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Wageningen UR and AMC jointly initiate large-scale malaria study in Malawi with involvement of the local population

Gepubliceerd op
20 maart 2014

During the next five years, Wageningen UR and the Academic Medical Center (AMC) will be conducting malaria research in South Malawi. The study should lead to a significant reduction in malaria mortality among children and adults. The local population will play a central and active role in the research by means of a participatory approach.

During years 1-3 of the project, the efficacy and economic feasibility of various combinations of three anti-malaria techniques will be studied. In years 4 and 5, the best combination of techniques will be introduced in the region. The research is being funded by the Dioraphte Foundation and the Global Fund to Fight AIDS, Tuberculosis and Malaria. In total, €5 million has been allocated to the study.

Anti-malaria-programma in Majete Wildlife Reserve

Majete_Wildlife_Reserve.jpg

The Majete Wildlife Reserve is located in southern Malawi. The wildlife management in the park has been supported for some time by the Dioraphte Foundation. Partly as a result of this involvement, the Dioraphte Foundation requested Willem Takken of Wageningen UR and Michèle van Vugt of the AMC to determine whether an anti-malaria programme in the area surrounding the park would have a positive impact on the public health in the region and in the park itself.

Takken and Van Vugt investigated the possibilities and perspectives in the region. They came to the conclusion that malaria cannot be properly controlled in the region and that prevalence of malaria results in greater impact from other severe diseases. In addition, they concluded that the poor health of the local population is a threat to the wildlife management in Majete Park. In modern wildlife management, the local population is engaged so that they also advance in socio-economic terms, but malaria is an obstacle to this progress.

Combination of malaria research

As a result of the findings of Takken and Van Vugt and the approach they developed, the Dioraphte Foundation decided to provide financial support to this project. The approach is a combination of research for identifying the best usable technique, or combination of techniques, and the introduction of the best method.

During the study phase, test facilities will be established at three locations surrounding Majete Park. At each facility, the effectiveness of various combinations of techniques will be studied:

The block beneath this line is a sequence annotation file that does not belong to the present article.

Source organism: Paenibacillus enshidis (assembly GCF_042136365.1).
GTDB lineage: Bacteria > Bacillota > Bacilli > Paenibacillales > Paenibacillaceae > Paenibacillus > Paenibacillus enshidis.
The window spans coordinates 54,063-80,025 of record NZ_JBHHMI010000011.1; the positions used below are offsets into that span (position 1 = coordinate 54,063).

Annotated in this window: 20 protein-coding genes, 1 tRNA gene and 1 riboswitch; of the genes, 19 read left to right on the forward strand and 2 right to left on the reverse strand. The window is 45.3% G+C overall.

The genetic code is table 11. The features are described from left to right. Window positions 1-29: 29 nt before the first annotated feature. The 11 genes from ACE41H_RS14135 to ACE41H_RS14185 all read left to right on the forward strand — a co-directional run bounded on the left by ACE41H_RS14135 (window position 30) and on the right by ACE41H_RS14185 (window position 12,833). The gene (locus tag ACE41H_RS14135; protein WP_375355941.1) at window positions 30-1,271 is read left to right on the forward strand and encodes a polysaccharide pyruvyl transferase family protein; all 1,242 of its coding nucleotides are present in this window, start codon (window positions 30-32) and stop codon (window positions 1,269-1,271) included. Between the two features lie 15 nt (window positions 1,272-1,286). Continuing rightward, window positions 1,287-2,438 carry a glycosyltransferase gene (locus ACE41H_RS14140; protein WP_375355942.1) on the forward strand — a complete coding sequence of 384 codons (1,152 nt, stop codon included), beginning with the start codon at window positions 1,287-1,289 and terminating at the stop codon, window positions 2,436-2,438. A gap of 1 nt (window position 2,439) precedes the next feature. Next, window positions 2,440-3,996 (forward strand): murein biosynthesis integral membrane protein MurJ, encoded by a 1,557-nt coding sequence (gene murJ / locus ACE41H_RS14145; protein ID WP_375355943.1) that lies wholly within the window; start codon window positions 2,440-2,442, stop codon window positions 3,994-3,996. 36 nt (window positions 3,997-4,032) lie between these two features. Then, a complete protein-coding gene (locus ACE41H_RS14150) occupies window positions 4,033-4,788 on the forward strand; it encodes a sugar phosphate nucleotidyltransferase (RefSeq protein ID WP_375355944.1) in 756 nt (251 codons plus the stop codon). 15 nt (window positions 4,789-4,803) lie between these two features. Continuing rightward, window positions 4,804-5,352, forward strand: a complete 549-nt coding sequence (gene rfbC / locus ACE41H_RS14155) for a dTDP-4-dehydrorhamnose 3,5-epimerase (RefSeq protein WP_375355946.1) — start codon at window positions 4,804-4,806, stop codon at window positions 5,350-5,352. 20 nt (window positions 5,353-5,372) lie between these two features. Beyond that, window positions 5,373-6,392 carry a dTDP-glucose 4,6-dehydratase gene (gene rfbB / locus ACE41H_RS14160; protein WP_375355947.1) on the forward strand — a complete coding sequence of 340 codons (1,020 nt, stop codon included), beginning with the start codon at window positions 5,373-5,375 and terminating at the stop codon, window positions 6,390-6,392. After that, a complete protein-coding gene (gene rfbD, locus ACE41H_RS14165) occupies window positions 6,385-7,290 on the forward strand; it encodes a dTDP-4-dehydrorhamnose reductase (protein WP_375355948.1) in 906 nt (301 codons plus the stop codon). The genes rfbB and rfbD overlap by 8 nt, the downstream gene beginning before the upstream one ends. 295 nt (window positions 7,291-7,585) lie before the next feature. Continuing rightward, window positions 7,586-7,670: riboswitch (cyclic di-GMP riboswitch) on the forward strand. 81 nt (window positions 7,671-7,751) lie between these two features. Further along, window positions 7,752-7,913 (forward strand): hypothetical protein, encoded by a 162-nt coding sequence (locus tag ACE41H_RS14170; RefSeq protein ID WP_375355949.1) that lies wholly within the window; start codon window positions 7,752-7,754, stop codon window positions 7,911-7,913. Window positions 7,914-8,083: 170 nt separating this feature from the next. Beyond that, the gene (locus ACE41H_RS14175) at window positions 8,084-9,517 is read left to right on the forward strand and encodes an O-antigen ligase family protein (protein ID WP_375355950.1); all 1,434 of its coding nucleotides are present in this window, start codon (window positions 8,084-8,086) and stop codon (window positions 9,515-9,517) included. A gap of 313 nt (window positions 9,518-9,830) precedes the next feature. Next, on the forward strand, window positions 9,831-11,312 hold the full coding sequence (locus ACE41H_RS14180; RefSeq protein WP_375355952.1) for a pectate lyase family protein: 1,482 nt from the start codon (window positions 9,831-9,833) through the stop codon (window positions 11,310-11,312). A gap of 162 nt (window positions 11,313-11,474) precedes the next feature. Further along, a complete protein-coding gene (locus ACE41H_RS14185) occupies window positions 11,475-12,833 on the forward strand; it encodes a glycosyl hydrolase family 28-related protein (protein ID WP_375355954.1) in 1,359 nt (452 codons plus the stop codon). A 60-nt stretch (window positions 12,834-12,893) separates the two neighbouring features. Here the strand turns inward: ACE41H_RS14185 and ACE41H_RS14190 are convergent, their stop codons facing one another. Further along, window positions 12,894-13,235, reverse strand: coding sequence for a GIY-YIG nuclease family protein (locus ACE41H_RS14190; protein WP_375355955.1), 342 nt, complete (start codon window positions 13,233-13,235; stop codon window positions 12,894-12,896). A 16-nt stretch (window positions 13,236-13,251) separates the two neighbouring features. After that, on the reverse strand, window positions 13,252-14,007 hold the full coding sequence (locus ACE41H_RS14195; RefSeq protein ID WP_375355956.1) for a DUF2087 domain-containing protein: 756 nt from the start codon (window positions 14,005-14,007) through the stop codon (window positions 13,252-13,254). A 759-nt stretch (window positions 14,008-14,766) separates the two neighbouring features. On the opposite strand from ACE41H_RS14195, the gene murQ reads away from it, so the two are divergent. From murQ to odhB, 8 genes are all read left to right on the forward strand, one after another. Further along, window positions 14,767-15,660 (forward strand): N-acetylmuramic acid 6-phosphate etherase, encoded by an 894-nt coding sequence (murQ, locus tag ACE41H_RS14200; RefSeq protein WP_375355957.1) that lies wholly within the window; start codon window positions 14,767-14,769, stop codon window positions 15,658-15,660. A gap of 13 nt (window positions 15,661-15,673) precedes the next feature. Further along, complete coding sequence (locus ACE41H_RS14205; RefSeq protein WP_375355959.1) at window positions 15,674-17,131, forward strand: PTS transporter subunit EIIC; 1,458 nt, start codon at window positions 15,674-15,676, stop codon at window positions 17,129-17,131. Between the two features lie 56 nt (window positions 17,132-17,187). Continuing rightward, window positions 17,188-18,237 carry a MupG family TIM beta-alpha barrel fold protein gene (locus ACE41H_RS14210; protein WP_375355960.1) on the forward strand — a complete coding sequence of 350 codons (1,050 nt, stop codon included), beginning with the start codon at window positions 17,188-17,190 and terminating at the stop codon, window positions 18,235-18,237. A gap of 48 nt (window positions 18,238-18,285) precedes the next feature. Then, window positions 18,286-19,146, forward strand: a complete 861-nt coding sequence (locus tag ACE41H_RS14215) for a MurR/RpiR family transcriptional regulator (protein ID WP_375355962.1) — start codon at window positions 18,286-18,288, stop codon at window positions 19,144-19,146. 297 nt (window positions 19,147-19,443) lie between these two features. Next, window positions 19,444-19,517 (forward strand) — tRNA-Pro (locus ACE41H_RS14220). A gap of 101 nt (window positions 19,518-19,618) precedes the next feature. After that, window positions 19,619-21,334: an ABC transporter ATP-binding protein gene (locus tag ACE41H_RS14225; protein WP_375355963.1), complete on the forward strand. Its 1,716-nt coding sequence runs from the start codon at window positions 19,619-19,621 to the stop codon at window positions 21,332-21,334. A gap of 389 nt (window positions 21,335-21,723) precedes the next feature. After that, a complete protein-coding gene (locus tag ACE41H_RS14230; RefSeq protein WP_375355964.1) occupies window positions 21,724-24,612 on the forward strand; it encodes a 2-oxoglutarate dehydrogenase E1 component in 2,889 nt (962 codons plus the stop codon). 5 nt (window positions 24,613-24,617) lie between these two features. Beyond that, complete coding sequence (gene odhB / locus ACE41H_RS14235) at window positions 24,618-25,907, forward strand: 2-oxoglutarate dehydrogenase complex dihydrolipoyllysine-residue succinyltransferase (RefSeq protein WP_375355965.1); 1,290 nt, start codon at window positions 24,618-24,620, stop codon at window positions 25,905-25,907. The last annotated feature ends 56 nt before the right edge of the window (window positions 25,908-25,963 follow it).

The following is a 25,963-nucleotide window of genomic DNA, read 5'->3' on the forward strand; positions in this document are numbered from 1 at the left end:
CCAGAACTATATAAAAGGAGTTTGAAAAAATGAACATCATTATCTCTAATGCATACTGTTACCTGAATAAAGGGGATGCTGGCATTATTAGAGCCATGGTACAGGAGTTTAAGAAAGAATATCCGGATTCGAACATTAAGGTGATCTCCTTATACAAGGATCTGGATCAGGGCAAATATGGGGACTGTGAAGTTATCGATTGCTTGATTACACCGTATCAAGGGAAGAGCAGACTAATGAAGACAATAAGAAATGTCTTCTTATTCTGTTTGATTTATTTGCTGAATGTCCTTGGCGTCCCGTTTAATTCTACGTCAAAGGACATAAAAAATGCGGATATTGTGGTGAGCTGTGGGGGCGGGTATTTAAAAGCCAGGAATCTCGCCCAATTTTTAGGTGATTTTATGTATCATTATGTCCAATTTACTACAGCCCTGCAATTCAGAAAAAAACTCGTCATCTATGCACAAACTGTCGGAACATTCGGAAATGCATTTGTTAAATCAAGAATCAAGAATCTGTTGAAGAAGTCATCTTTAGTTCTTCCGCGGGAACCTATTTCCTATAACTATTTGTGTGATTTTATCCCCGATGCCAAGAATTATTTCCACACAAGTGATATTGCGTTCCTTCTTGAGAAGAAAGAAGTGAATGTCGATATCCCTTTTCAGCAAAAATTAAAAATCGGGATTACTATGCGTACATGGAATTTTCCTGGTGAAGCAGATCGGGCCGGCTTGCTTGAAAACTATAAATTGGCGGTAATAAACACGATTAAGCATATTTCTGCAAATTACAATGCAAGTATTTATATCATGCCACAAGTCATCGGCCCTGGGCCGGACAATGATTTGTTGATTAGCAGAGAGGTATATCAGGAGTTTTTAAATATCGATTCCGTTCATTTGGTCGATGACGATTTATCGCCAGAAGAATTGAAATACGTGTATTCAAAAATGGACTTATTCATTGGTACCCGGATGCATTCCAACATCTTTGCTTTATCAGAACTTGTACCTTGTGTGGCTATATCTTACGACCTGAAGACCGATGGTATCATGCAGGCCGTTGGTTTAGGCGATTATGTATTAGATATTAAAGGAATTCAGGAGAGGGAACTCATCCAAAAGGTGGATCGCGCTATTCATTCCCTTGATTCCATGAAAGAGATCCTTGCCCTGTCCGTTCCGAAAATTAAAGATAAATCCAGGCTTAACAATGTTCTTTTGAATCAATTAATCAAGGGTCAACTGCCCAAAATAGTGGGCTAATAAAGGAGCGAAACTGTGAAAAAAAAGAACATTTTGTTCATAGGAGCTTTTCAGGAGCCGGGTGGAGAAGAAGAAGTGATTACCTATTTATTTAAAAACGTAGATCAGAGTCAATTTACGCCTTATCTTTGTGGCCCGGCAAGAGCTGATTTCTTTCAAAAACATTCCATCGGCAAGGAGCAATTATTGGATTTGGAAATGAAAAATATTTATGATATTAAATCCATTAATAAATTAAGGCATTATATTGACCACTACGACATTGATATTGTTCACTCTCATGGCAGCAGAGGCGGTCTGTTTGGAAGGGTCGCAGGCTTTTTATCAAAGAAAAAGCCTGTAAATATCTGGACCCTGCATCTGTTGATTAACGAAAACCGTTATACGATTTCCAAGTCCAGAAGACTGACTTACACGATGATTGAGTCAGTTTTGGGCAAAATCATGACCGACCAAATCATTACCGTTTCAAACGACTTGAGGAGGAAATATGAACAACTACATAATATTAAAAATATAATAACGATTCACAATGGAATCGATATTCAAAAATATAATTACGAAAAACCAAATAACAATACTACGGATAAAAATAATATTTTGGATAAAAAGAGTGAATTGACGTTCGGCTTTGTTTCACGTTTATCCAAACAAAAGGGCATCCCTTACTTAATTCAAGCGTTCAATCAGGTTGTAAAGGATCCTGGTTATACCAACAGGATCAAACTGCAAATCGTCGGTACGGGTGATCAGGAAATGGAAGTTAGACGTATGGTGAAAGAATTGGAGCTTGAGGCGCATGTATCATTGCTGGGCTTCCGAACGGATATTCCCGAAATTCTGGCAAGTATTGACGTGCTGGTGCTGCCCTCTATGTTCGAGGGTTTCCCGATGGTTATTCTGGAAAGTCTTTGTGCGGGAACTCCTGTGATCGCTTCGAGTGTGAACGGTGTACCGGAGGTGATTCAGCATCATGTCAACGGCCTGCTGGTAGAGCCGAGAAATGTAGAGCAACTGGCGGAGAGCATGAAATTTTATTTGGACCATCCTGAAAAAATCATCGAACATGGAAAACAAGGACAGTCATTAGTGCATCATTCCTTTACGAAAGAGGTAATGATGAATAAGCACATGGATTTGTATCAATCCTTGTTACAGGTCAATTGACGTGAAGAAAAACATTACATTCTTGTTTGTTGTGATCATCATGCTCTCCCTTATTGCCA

• sealing houses with insect screens;
  • using a biological agent to treat stagnant water that provides a breeding ground for malaria mosquitoes;
  • using the so-called rollback technique, which is a combination of mosquito nets and medication.  

Wageningen UR experts in vector biology and participatory communication

The project involves experts from a wide range of scientific disciplines. Wageningen UR is supplying experts in vector biology and participatory communication, while the AMC is providing experts in infectious diseases and epidemiology. Understanding the processes within the local community is crucial for the success of the study and the introduction of the best method. Consequently, the project will also involve sociologists from the University of Malawi. The Liverpool School of Tropical Medicine is supporting the study by analysing the various combinations of techniques. The funding has enabled four young PhD students to be appointed to work on the project.

Local population will play a central and active role

The local population of about 130,000 people, united in approximately 20 community-based organizations (CBOs) surrounding Majete park, will play a central and active role in the research. They will be involved in modifying the houses, treating stagnant water, distributing the mosquito nets and similar activities. As a result, the research phase will be very similar to the situation that will exist following the introduction, when the researchers will be much less involved in the region. Following the study, the local population will also be better equipped to make decisions regarding public health.